Beside Fond du Lac, other communities in northeast Wisconsin are either doing or considering similar studies. It’s expected they, too, will be facing severe labor shortages in coming years. But all is not doom and gloom. In fact, those directly involved with the Fond du Lac study said they choose to look upon these results as opportunities rather than problems, adding they need to follow the recommendations outlined in the report to deal with the challenges head on.

“Clearly we know in advance where we’re going to be losing employees and the approximate times we’ll be losing different types of occupational areas,” said Bullock. “And that bodes very well for us to work together as a community, as educators and as businesses to try and address these issues before we see that potential mass exodus.”

Among the things that need to be done are widening recruitment efforts to encompass a much broader geographic area and working with educational institutions – both K-12 and post-secondary schools – to make sure there is adequate promotion for careers that don’t necessarily require four-year liberal arts degrees. That hasn’t historically been the message, said Reitemeier.

“We need to recognize that between 70 and 75 percent of area high school graduates will never get a college degree, yet we tend to promote college education as the one and only ticket to success. So we need to redefine success so that it includes all options and then present that to the students and their families,” he noted. “We also need to do a better job of connecting K-12 systems to the local economy so that teachers and administrators within the schools are promoting jobs that are available in their local market and helping train students so that they have the best opportunity to succeed in those particular careers.”

“There isn’t one single solution to this,” Reitemeier continued. “We have to involve ourselves in partnership with education on multiple levels. That means multiple grade levels as well. We have to start very early in the children’s development to make sure that they’re aware of opportunities within our local economy.

“We need to make sure that they recognize they are going to be positioned for lifelong learning. Education does not cease at the end of high school; it is a lifelong process. We need to make sure that the reliance we have in our local economy for manufacturing and agriculture are promoted as opportunities for successful and profitable lives.”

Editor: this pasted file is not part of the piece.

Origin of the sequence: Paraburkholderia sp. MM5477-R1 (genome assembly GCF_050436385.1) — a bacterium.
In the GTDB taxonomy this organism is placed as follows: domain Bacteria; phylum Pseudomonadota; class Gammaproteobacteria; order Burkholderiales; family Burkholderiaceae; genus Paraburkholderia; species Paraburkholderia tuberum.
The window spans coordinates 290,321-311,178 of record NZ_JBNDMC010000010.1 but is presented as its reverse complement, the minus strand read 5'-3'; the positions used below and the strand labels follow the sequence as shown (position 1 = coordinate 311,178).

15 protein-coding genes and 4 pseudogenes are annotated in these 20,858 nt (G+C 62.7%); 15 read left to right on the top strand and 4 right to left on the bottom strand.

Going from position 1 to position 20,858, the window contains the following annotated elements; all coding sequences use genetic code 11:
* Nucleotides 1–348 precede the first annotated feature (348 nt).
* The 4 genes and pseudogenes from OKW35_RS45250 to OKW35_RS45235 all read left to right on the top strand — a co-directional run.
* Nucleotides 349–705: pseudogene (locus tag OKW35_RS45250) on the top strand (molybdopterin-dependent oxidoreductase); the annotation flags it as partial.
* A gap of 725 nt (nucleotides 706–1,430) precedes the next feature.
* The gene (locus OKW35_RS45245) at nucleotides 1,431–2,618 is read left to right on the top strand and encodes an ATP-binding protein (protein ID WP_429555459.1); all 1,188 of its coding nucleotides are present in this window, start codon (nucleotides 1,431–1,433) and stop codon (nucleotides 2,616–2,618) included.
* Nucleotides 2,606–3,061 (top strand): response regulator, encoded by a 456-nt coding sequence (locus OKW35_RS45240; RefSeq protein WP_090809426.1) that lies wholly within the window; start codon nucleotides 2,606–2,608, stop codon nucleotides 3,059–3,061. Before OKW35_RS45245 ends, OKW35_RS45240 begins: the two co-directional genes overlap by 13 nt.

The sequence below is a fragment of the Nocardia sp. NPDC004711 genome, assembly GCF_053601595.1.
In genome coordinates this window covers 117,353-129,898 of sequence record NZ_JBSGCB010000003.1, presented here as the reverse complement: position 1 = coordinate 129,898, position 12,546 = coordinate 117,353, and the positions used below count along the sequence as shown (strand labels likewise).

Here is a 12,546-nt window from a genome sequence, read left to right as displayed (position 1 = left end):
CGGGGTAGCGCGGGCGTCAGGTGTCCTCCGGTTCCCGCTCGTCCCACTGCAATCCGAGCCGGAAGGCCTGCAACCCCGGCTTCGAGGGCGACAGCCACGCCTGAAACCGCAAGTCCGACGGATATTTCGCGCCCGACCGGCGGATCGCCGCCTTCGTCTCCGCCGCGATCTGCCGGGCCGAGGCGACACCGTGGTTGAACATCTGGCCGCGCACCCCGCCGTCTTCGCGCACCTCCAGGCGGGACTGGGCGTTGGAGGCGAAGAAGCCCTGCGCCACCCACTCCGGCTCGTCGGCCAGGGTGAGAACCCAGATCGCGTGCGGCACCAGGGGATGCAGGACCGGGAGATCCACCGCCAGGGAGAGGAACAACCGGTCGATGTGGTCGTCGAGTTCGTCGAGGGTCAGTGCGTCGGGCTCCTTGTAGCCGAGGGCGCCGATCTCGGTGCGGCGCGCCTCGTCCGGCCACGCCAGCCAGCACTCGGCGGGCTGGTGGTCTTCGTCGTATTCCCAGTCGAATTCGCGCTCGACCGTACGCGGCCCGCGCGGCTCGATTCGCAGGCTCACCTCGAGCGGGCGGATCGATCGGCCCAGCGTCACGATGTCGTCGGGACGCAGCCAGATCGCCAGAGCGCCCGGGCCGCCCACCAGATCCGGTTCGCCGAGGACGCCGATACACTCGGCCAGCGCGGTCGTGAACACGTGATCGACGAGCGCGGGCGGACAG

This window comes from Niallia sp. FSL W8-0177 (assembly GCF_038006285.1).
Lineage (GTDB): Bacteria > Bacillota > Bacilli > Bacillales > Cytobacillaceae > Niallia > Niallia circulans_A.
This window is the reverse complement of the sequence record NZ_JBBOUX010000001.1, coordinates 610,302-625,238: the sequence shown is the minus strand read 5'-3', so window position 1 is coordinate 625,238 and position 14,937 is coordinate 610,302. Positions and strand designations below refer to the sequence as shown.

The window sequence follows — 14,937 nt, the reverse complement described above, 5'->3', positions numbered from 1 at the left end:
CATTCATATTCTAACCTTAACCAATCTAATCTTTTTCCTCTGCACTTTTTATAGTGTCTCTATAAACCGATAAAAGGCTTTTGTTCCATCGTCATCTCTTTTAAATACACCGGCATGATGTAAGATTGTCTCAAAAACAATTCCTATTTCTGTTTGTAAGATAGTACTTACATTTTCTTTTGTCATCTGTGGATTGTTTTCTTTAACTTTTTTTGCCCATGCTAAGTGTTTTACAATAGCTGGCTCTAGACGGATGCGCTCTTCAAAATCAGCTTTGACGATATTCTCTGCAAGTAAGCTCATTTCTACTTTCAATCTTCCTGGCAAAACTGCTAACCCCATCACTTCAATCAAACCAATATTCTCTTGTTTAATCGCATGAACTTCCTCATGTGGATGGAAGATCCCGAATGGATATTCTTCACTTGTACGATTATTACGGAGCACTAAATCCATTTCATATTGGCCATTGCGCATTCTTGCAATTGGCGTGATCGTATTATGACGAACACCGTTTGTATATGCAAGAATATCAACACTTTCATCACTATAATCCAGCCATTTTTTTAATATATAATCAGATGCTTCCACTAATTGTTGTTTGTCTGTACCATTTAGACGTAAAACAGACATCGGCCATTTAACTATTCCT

The Association of Commerce has developed several programs to help accomplish those goals:

Leaders and Readers – a program that sends business representatives into classrooms to promote literacy and reading as a valuable tool;

Youth Apprenticeship Program – places students on job sites where they learn the real skills associated with these careers;

Project Grill – a program in which students work alongside business representatives in the design, fabrication and production of a working charcoal grill; and

Ag Ambassador Program – designed primarily for elementary schools and provides university-based curriculum teaching students about agriculture as part of the local economy.

“We’re also working now with area high schools in the formation of a manufacturing task force which is intended to promote careers within manufacturing and get both students and educators familiar with not only those jobs, but the skills associated with them,” said Reitemeier.


Why it matters

Paula Stettbacher is a human resources manager with Aurora Health Care and as such is a member of Fond du Lac Area Human Resources Association. She said this group of concerned employers and educators are working to make Fond du Lac an attractive place to live and work, especially in terms of recruitment and retention in the workplace.

“We all need to do things in our places of business on a day-to-day basis that are inclusive in nature. So, for example, Mercury Marine might attract a candidate from somewhere else in the country or even outside the country, but to retain them is a little bit more difficult,” she said. “So we need to get better at things like that because we’re all going to be competing for labor in the future. Those who are able to do that now, and do it well, can hopefully get a little bit ahead of the game.”

Results of these studies need to be taken seriously. The situation they reflect is critical to the sustainability of the economy – not only regionally, but also for the state of Wisconsin. But rallying everyone together to best implement the recommendations from the study is the million-dollar challenge.

“The Association of Commerce has taken it upon itself to formulate at least the first intermediary council on the implementation of these recommendations. We’re in the process now of tapping some resources in the community to serve kind of as the overseers, to make sure that we don’t lose momentum, that we stay on task and that we are constantly challenging all aspects of our community to be not only involved, but to take on leadership roles in areas where they have the greatest amount of influence,” Reitemeier said.


Cheryl Hentz is a freelance writer from Oshkosh with nearly 30 years of professional writing experience. In addition to individual and corporate writing, her articles cover a variety of topics including business and economic development, government and politics, family pets and animal rights, minority and women’s issues, finance and education. She can be reached at 920.426.4123, via email at, or through her blog at